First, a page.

Fathima Nadhiya Fernando. known as Nadiya Fernando is a mom to a tween Aadam Careem and wife to Ranil Fernando. She is a makeup artist, hair extension specialist, blogger, salon owner and fashion enthusiast.

Photography by RHEA GUPTE
Location Courtesy Gandhara
Produced by IKKIVI ZINE
in partnership with The Design Collective.


IKKIVI Zine is a property of IKKIVI by Founder Nivi Murthy

On Sustainability

On Sustainability

the story behind starting our online magazine

A letter from IKKIVI takes our ZINE visitors into the thought process and inspiration behind starting our online magazine. 

As we launch our Zine, our brand is taking new steps on creating an environment to learn about the causes that we hold dear. The issue of being conscious in fashion has often been overwhelming to people. We want to change that.

Many of you visiting our zine are already friends of our brand while many of you may be first time visitors. We began as a online marketplace for sustainable brands which can be easily purchased online. Making sustainable fashion accessible has always been important to us. And with our online magazine, we wish to make information about sustainable fashion accessible too.

Our zine is a place without judgement, with strong views and openness to dialog. We see it as a safe place for everybody to learn and grow. We want to explore issues that we recognise and that are important to us, to our environment, to our mental health and to becoming better advocates of humankind.

As IKKIVI starts this journey we want to welcome all of you to be a part of it with us, to enjoy the creativity of the labels we partner with, the heartfelt interviews from leaders in this industry and beyond and to discuss the real and raw aspects of fashion and how it impacts our world, positively and negatively.

As we begin this new journey, we want you to be part of our growth, keep us accountable and hopefully learn a thing or two along the way. Thank you to all of you for being part of ours story so far, this is just the beginning.


Code Green

Code Green

To be the change and pass on the gift to others.

Code Green, explores sustainability and the environment in light of the UN’s recent moves to tackle problems in the fashion industry. The essay tackles the writer’s thoughts of what it means to be in this era of transformation, in an industry finally veering its focus towards responsibility, mindfulness and change.

I have often found myself thinking about sustainability in light of my choices, big and small. With constant dialogue on the planet’s impending doom and the stark realisation that we aren’t doing nearly enough to stop it, it is hard not to think about it.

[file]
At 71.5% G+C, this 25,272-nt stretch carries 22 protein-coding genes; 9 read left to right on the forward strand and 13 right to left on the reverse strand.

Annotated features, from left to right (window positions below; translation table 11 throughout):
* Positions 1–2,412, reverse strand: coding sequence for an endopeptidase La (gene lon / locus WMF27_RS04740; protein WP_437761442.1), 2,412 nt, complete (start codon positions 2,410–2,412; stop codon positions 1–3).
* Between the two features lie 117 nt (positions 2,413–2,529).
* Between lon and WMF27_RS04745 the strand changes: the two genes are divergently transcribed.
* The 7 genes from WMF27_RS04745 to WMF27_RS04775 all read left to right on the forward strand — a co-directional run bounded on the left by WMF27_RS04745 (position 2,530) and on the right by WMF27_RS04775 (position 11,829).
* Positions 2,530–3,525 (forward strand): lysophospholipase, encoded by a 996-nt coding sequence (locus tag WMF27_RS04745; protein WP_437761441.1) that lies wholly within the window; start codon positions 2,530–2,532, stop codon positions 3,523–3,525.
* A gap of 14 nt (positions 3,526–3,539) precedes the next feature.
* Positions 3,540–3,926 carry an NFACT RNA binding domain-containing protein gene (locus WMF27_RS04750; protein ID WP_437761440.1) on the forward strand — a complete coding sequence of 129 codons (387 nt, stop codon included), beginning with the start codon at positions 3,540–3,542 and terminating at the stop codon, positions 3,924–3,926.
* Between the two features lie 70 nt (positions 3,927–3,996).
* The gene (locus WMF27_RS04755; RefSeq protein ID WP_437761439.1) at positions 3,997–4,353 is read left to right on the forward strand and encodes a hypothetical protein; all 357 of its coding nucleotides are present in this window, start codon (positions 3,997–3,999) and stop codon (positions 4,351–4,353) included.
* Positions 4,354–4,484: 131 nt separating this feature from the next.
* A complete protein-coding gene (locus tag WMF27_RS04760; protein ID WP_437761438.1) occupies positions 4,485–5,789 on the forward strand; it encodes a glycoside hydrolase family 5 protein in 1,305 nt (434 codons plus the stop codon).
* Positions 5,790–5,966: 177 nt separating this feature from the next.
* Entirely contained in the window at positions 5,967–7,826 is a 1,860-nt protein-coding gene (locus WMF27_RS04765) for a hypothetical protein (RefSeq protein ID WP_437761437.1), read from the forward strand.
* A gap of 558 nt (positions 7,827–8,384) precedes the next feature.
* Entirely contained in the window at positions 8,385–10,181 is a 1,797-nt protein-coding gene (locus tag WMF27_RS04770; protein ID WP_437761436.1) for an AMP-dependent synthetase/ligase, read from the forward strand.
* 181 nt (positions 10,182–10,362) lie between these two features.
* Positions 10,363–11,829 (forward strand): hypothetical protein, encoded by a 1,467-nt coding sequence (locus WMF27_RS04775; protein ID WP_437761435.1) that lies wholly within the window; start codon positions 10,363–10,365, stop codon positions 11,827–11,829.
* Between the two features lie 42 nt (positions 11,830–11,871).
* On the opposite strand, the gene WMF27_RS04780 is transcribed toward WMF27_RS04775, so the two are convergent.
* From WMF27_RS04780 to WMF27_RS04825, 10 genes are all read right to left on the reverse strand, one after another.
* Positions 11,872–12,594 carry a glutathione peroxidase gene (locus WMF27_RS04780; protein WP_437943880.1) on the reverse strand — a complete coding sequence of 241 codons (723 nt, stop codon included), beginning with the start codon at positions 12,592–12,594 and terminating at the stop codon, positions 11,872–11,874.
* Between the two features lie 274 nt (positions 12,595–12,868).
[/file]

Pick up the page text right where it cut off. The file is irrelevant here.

The present perception of sustainability is along the lines of a groundbreaking lifestyle that opens us up to an alternative of the trend fuelled consumption that we are destined for. But practice in many parts has shown otherwise.

In fashion, there is a serial offender- the fast fashion lifestyle many of us are accustomed to, some way or another.  Cheaper takes on luxury items have a way of making us feel special. Vintage trends recreated for the market through polyester versions of tie-dye and destroyed denim. All accessible by an easy ‘Add to Basket’ option.

Some have been luckier, witnessing mindful living throughout their life. Preservation and purpose make part of their inheritance, passed down across generations. Many of the tools we need are right in front of us. All we need is to understand and appreciate their use, play a conscious role in using them and educate others to do better. 

Earlier this year, I got to witness the launch of the United Nations Alliance for Sustainable Fashion at the Fourth Session of UN Environment Assembly in Nairobi, Kenya. The UN Environment Assembly is a programme that brings together stakeholders, government bodies and other organisations to address the critical environmental challenges facing the world today by setting priorities for global environmental policies and develop international environmental law.A timely launch, making concrete a plan of action for an industry that not only needs hope but strict direction moving forward.

Until recently, the fashion industry’s impact on Earth was not taken seriously. Many of the standards set, both environmental and labour were often ignored. But it is clear —  for the United Nations to specifically tackle sustainability issues in fashion, something must have gone terribly wrong.

On the positive, we are on the cusp of an industry shift. Serious attention is being paid to the impact of fashion. Representatives from well known and young brands like H&M, Gucci, Olistic The Label, discussed their position on issues like toxic chemicals, the use of sustainable materials and reduction of industrial waste. The audience was not shy about asking the right questions and labels were willing to answer, adapt and learn how to be better. Initiatives like Forests for Fashion and T3 explored ways in which to use nature’s resources respectfully and a new concept of recycling plastics in this industry.

The past couple of years has seen many taking on the feat of disrupting fashion’s negative practices. The launch of the UN Alliance for Sustainable Fashion is a stepping stone for the future. We need bigger players to be part of the change. Countries need to set regulations, communities need to demand better and industries need to look beyond profits as just monetary value. Let us set out expectations for how we want our future to look like and work together to achieve them.